The War of Independence (1919–1921) pitted the army of the Irish Republic, the Irish Republican Army (known subsequently as the "Old IRA" to distinguish it from later organisations of that name), against the British Army, the Black and Tans, the Royal Irish Constabulary, the Auxiliary Division, the Dublin Metropolitan Police, the Ulster Special Constabulary and the Ulster Volunteer Force. On 9 July 1921 a truce came into force. By this time the Ulster Parliament had opened, established under the Government of Ireland Act 1920, and presenting the republican movement with a fait accompli and guaranteeing the British permanent entanglement in Ireland. On 11 October negotiations opened between the British Prime Minister, David Lloyd George, and Arthur Griffith, who headed the Irish Republic's delegation. The Irish Treaty delegation (Griffith, Collins, Duggan, Barton, and Gavan Duffy) set up headquarters in Hans Place, Knightsbridge. On 5 December 1921 at 11:15 am the delegation decided during private discussions at 22 Hans Place to recommend the negotiated agreement to the Dáil Éireann; negotiations continued until 2:30 am on 6 December 1921, after which the parties signed Anglo-Irish Treaty.
Nobody had doubted that these negotiations would produce a form of Irish government short of the independence wished for by republicans. The United Kingdom could not offer a republican form of government without losing prestige and risking demands for something similar throughout the Empire. Furthermore, as one of the negotiators, Michael Collins, later admitted (and he would have known, given his leading role in the independence war), the IRA at the time of the truce was weeks, if not days, away from collapse, with a chronic shortage of ammunition. "Frankly, we thought they were mad", Collins said of the sudden British offer of a truce – although the republicans would probably have continued the struggle in one form or another, given the level of public support. Since Lloyd George had already, after the truce had come into effect, made it clear to President of the Republic, Éamon de Valera, "that the achievement of a republic through negotiation was impossible", de Valera decided not to become a member of the treaty delegation and so not to risk more militant republicans labelling him as a "sellout". Yet his own proposals – published in January 1922 – fell far short of an autonomous all-Ireland republic. Sinn Féin's abstention was unambiguous.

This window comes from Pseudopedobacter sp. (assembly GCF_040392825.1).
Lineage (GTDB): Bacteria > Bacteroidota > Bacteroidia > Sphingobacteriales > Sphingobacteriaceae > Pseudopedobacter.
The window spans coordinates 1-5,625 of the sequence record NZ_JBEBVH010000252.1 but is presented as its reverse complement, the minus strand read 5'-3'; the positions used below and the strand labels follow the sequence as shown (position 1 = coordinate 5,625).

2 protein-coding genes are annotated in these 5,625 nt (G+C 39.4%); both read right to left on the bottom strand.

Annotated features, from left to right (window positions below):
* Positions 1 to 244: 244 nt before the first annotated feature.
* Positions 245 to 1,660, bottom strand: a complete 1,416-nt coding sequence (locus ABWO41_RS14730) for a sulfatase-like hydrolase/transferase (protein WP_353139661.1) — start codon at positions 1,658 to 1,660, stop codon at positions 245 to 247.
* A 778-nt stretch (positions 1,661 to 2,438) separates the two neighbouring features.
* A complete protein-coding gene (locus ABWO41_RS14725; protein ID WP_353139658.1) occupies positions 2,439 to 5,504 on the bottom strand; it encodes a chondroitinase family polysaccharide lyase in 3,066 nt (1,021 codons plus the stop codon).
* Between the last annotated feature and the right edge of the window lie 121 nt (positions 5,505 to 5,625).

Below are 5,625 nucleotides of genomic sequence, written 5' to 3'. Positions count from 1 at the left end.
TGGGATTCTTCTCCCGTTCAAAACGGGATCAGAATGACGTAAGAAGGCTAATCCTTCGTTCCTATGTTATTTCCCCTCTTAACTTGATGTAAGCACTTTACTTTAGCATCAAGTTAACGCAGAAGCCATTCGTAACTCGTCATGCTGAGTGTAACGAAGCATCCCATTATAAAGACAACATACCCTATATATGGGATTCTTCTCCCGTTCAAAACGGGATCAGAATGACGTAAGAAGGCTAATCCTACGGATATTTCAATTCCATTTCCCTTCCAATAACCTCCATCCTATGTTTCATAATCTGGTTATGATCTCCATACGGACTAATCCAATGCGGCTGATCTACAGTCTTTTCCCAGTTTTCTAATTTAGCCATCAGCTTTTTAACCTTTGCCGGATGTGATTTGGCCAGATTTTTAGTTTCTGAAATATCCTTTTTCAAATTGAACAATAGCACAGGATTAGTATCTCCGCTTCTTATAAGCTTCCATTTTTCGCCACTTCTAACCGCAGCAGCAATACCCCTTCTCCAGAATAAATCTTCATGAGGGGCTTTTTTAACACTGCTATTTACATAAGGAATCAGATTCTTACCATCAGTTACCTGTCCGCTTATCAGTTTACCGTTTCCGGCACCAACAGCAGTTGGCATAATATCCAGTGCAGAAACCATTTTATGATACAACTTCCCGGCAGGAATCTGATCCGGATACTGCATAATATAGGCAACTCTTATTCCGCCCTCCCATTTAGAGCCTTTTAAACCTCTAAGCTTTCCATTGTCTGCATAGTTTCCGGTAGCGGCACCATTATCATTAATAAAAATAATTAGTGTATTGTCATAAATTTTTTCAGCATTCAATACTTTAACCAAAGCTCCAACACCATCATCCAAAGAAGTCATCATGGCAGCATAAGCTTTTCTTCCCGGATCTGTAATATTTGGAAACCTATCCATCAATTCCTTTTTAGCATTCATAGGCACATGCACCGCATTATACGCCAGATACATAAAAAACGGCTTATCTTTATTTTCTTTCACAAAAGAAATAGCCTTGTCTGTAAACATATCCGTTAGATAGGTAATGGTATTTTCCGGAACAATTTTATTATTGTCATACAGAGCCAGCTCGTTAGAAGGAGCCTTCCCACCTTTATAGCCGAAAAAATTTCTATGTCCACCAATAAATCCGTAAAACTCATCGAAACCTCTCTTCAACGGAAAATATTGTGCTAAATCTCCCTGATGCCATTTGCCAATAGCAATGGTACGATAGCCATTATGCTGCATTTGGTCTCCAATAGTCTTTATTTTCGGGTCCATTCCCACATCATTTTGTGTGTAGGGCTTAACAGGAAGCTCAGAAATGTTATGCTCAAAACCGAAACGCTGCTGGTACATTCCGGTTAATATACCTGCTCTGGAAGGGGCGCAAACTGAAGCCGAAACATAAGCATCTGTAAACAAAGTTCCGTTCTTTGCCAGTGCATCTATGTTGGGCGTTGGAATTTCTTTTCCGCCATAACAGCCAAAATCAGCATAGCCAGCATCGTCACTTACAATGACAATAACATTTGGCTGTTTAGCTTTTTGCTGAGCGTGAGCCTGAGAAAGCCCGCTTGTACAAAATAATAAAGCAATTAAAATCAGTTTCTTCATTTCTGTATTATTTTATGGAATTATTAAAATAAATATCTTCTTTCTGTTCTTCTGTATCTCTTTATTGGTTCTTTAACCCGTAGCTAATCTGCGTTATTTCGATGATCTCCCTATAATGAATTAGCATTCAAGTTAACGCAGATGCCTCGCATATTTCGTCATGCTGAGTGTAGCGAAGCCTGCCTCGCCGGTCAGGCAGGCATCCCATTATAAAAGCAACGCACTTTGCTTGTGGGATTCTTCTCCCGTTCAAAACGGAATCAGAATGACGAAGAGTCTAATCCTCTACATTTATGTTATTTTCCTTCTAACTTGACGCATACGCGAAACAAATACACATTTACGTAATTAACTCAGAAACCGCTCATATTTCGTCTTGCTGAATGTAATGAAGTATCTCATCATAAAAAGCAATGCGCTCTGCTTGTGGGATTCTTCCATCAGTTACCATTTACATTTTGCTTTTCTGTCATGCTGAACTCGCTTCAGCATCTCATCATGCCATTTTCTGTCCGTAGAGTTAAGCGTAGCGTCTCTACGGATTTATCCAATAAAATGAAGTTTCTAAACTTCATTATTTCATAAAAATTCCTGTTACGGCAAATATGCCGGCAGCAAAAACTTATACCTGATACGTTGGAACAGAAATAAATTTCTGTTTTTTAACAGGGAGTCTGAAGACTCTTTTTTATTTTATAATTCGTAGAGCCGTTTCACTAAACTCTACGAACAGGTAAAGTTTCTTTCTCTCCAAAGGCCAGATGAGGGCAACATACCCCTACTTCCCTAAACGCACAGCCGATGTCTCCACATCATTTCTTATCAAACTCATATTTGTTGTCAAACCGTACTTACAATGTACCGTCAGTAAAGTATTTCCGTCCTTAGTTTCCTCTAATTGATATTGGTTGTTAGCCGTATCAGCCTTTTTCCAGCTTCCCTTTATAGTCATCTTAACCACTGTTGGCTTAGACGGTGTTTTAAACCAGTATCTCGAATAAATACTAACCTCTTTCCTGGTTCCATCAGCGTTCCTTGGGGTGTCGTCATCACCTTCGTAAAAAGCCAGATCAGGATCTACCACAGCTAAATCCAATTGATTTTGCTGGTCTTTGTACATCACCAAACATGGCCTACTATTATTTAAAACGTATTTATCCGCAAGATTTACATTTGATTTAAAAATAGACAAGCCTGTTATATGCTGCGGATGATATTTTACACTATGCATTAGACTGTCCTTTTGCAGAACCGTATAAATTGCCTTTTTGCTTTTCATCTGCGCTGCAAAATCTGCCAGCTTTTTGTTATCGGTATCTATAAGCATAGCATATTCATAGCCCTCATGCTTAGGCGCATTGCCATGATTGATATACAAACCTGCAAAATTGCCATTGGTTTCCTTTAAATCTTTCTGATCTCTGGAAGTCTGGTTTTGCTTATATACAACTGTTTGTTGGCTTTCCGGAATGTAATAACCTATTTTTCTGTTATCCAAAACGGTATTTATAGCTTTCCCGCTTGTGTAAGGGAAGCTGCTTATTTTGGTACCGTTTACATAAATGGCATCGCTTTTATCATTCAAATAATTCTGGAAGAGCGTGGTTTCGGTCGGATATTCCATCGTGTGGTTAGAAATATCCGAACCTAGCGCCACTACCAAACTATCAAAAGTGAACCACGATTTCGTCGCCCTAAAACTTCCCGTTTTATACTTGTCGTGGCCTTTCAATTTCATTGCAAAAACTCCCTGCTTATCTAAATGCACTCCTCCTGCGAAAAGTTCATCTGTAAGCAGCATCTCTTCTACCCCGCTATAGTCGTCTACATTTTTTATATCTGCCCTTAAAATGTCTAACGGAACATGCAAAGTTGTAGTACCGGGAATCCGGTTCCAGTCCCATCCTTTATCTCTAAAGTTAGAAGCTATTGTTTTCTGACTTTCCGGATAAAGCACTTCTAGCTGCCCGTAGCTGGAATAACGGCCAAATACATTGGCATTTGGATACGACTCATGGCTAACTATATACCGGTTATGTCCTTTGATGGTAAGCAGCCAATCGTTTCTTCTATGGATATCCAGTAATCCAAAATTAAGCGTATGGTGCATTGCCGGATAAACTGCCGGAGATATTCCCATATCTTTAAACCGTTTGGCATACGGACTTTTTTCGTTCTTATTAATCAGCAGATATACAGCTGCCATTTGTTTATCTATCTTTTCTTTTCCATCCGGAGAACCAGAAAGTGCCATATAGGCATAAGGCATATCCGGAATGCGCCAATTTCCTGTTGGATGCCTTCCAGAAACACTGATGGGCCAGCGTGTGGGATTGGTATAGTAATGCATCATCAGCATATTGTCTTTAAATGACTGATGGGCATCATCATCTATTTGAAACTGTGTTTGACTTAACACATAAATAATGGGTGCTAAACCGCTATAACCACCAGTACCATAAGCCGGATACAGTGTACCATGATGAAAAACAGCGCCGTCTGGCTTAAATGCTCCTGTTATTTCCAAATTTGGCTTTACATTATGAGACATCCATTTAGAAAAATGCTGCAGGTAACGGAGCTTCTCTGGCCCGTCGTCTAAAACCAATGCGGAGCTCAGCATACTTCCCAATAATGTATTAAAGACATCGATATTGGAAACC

As expected, the Anglo-Irish Treaty explicitly ruled out a republic. It offered Ireland dominion status, as a state within the then British Empire – equal to Canada, Newfoundland, Australia, New Zealand and South Africa. Although less than expected by the Sinn Féin leadership, this deal offered substantially more than the initial form of home rule within the United Kingdom sought by Charles Stewart Parnell from 1880, and represented a serious advance on the Home Rule Bill of 1914 that the Irish nationalist leader John Redmond had achieved through parliamentary proceedings. However, it all but confirmed the partition of Ireland between Northern Ireland and the Irish Free State. The Second Dáil in Dublin ratified the Treaty (7 January 1922), splitting Sinn Féin in the process.
Arthur Griffith addressing the Dail on 14 December 1921 said "Well, we have brought back Irish freedom and Irish independence ... Ireland is as free as Canada and Australia". Speaking in Dail Eireann on 21 September 1922, Gavan Duffy TD, one of the signatories of the treaty, stated: "The Governor-General will have to do exactly as he is told by Dominion Ministers, and it is proposed, and warmly advocated, that he should cease altogether to be the representative of Great Britain. Let him represent the Imperial Crown, but let Great Britain send Ambassadors to her Dominions, as she does to other countries, because they are in fact independent countries voluntarily uniting themselves with Great Britain and not a gang of subject States."